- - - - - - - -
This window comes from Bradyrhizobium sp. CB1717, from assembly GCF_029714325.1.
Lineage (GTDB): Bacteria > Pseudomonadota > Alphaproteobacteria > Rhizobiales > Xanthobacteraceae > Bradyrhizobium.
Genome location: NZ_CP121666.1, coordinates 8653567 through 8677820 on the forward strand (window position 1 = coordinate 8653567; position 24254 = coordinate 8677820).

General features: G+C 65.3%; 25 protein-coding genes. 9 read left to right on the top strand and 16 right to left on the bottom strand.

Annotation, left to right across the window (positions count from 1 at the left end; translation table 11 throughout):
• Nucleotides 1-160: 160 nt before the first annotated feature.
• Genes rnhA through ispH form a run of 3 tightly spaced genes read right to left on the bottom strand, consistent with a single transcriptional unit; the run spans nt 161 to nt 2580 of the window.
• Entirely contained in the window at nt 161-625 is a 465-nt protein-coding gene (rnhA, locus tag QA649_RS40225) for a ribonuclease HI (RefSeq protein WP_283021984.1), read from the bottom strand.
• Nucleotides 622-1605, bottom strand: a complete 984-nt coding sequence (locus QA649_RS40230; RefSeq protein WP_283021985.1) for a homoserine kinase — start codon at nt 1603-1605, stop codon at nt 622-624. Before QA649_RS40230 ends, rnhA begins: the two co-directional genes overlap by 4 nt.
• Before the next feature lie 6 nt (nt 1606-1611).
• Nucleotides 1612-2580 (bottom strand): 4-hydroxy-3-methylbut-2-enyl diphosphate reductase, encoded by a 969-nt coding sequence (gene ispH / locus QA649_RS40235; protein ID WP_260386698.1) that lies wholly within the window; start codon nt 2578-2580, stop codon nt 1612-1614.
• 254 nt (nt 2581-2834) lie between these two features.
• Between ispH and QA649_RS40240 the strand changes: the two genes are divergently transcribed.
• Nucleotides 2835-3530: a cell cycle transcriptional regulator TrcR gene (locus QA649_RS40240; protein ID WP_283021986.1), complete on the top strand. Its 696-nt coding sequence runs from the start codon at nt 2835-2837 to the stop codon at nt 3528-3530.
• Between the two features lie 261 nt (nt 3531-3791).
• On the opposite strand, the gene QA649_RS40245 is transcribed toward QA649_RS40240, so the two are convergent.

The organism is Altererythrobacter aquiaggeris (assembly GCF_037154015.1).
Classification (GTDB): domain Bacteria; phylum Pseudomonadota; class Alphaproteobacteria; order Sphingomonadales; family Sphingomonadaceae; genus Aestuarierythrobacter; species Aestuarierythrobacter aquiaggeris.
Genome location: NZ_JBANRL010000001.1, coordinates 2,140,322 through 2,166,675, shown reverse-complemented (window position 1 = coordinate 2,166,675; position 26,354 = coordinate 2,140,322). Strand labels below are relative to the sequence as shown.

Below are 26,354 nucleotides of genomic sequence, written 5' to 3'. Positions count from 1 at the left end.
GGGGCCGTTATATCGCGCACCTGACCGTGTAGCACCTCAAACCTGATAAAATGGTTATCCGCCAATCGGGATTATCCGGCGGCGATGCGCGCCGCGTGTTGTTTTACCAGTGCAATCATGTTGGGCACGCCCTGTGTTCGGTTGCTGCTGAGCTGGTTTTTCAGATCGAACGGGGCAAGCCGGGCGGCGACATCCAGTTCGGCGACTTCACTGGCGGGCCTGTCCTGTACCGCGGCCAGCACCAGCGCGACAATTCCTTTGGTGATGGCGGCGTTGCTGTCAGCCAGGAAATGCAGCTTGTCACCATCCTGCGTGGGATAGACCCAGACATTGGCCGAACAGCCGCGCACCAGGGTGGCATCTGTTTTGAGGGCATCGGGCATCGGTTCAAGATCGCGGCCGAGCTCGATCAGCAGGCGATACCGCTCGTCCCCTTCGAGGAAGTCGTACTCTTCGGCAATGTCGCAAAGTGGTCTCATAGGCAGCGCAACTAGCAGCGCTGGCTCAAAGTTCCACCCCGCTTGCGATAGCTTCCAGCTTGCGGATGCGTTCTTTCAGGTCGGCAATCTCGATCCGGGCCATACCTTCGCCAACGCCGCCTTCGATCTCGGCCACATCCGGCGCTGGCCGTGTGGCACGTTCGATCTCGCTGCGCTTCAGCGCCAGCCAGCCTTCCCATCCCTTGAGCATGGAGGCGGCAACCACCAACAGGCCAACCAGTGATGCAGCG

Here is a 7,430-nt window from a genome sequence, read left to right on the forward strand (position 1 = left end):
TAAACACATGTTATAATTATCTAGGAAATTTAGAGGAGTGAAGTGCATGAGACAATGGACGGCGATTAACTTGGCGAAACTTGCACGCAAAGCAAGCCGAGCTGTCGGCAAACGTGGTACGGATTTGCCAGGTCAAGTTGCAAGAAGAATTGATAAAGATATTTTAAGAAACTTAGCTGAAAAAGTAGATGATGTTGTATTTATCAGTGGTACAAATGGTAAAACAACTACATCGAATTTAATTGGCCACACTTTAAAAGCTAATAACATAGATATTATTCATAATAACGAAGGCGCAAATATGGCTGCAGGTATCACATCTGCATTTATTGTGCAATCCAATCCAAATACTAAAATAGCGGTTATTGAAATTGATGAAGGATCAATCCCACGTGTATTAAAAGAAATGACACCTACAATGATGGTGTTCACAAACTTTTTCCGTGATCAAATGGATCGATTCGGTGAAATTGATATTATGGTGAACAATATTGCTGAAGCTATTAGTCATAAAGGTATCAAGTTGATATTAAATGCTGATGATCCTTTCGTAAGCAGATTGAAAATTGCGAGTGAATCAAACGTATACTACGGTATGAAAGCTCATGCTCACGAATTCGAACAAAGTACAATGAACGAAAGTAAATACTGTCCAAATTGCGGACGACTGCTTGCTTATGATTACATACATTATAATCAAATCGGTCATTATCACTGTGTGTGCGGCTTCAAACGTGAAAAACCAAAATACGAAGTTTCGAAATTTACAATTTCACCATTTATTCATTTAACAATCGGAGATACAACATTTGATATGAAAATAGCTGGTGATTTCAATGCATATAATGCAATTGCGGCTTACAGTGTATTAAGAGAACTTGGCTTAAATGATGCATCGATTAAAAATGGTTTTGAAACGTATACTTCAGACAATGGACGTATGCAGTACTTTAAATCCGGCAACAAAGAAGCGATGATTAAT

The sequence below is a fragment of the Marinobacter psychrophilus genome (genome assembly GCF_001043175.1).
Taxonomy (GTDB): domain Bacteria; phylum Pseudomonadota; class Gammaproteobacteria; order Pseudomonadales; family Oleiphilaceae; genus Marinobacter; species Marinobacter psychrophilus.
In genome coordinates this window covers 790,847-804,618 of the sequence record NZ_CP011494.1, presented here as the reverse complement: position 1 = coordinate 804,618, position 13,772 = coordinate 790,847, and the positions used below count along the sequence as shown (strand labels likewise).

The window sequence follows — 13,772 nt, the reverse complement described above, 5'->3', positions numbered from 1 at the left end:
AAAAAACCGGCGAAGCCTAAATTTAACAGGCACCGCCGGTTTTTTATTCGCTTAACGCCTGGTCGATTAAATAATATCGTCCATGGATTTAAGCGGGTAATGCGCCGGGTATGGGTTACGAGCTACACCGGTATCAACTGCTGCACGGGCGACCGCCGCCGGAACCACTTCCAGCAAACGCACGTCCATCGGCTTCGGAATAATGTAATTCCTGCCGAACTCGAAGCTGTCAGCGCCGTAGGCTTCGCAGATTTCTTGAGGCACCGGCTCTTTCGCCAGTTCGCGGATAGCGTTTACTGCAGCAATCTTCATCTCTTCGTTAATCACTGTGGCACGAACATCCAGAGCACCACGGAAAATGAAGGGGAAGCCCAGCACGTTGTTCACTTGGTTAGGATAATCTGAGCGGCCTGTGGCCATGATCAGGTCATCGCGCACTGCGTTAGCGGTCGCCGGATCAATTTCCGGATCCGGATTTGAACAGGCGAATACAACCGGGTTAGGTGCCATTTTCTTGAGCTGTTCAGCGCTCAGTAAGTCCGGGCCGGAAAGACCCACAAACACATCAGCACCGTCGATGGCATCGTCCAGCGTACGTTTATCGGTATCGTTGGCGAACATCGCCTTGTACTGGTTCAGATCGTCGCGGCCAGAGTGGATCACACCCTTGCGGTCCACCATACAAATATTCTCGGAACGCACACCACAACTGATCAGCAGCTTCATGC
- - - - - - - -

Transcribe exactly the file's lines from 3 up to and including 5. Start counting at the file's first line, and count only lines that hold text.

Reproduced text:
Genome location: NZ_CP121666.1, coordinates 8653567 through 8677820 on the forward strand (window position 1 = coordinate 8653567; position 24254 = coordinate 8677820).

General features: G+C 65.3%; 25 protein-coding genes. 9 read left to right on the top strand and 16 right to left on the bottom strand.

Annotation, left to right across the window (positions count from 1 at the left end; translation table 11 throughout):